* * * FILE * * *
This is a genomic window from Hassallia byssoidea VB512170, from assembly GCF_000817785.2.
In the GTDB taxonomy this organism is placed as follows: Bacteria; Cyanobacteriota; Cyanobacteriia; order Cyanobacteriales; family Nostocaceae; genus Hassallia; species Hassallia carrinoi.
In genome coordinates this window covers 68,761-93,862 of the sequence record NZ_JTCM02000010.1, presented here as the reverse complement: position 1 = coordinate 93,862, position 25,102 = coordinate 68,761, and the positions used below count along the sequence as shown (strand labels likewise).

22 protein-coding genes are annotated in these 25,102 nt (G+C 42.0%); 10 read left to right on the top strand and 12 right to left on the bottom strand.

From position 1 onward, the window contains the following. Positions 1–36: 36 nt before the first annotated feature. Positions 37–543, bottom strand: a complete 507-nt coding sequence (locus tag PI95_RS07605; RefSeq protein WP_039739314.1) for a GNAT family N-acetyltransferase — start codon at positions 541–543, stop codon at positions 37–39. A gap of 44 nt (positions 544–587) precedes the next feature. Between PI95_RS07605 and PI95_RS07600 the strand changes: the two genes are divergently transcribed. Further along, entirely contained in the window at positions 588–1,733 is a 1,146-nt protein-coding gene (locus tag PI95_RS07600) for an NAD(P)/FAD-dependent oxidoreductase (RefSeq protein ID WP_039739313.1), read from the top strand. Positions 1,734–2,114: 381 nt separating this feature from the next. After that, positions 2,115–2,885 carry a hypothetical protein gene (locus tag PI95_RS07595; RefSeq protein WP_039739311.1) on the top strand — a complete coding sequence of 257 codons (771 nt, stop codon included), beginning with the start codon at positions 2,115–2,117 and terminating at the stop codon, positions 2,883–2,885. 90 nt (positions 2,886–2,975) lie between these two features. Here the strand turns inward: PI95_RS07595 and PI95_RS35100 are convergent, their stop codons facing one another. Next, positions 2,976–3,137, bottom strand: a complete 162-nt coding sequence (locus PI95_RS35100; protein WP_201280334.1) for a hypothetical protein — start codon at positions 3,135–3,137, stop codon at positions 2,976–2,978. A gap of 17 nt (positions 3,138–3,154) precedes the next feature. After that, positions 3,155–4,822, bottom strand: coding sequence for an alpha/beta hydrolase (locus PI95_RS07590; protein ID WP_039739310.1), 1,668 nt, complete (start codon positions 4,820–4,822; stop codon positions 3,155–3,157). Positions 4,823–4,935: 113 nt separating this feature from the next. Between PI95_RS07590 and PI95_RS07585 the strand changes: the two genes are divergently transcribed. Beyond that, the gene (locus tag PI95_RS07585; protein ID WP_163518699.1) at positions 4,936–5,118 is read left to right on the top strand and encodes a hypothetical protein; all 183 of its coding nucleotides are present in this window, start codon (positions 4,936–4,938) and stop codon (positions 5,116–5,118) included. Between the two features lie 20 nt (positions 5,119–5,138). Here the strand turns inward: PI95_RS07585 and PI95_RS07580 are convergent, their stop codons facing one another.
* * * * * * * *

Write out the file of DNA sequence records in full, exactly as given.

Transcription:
This is a genomic window from Hassallia byssoidea VB512170, from assembly GCF_000817785.2.
In the GTDB taxonomy this organism is placed as follows: Bacteria; Cyanobacteriota; Cyanobacteriia; order Cyanobacteriales; family Nostocaceae; genus Hassallia; species Hassallia carrinoi.
In genome coordinates this window covers 68,761-93,862 of the sequence record NZ_JTCM02000010.1, presented here as the reverse complement: position 1 = coordinate 93,862, position 25,102 = coordinate 68,761, and the positions used below count along the sequence as shown (strand labels likewise).

22 protein-coding genes are annotated in these 25,102 nt (G+C 42.0%); 10 read left to right on the top strand and 12 right to left on the bottom strand.

From position 1 onward, the window contains the following. Positions 1–36: 36 nt before the first annotated feature. Positions 37–543, bottom strand: a complete 507-nt coding sequence (locus tag PI95_RS07605; RefSeq protein WP_039739314.1) for a GNAT family N-acetyltransferase — start codon at positions 541–543, stop codon at positions 37–39. A gap of 44 nt (positions 544–587) precedes the next feature. Between PI95_RS07605 and PI95_RS07600 the strand changes: the two genes are divergently transcribed. Further along, entirely contained in the window at positions 588–1,733 is a 1,146-nt protein-coding gene (locus tag PI95_RS07600) for an NAD(P)/FAD-dependent oxidoreductase (RefSeq protein ID WP_039739313.1), read from the top strand. Positions 1,734–2,114: 381 nt separating this feature from the next. After that, positions 2,115–2,885 carry a hypothetical protein gene (locus tag PI95_RS07595; RefSeq protein WP_039739311.1) on the top strand — a complete coding sequence of 257 codons (771 nt, stop codon included), beginning with the start codon at positions 2,115–2,117 and terminating at the stop codon, positions 2,883–2,885. 90 nt (positions 2,886–2,975) lie between these two features. Here the strand turns inward: PI95_RS07595 and PI95_RS35100 are convergent, their stop codons facing one another. Next, positions 2,976–3,137, bottom strand: a complete 162-nt coding sequence (locus PI95_RS35100; protein WP_201280334.1) for a hypothetical protein — start codon at positions 3,135–3,137, stop codon at positions 2,976–2,978. A gap of 17 nt (positions 3,138–3,154) precedes the next feature. After that, positions 3,155–4,822, bottom strand: coding sequence for an alpha/beta hydrolase (locus PI95_RS07590; protein ID WP_039739310.1), 1,668 nt, complete (start codon positions 4,820–4,822; stop codon positions 3,155–3,157). Positions 4,823–4,935: 113 nt separating this feature from the next. Between PI95_RS07590 and PI95_RS07585 the strand changes: the two genes are divergently transcribed. Beyond that, the gene (locus tag PI95_RS07585; protein ID WP_163518699.1) at positions 4,936–5,118 is read left to right on the top strand and encodes a hypothetical protein; all 183 of its coding nucleotides are present in this window, start codon (positions 4,936–4,938) and stop codon (positions 5,116–5,118) included. Between the two features lie 20 nt (positions 5,119–5,138). Here the strand turns inward: PI95_RS07585 and PI95_RS07580 are convergent, their stop codons facing one another.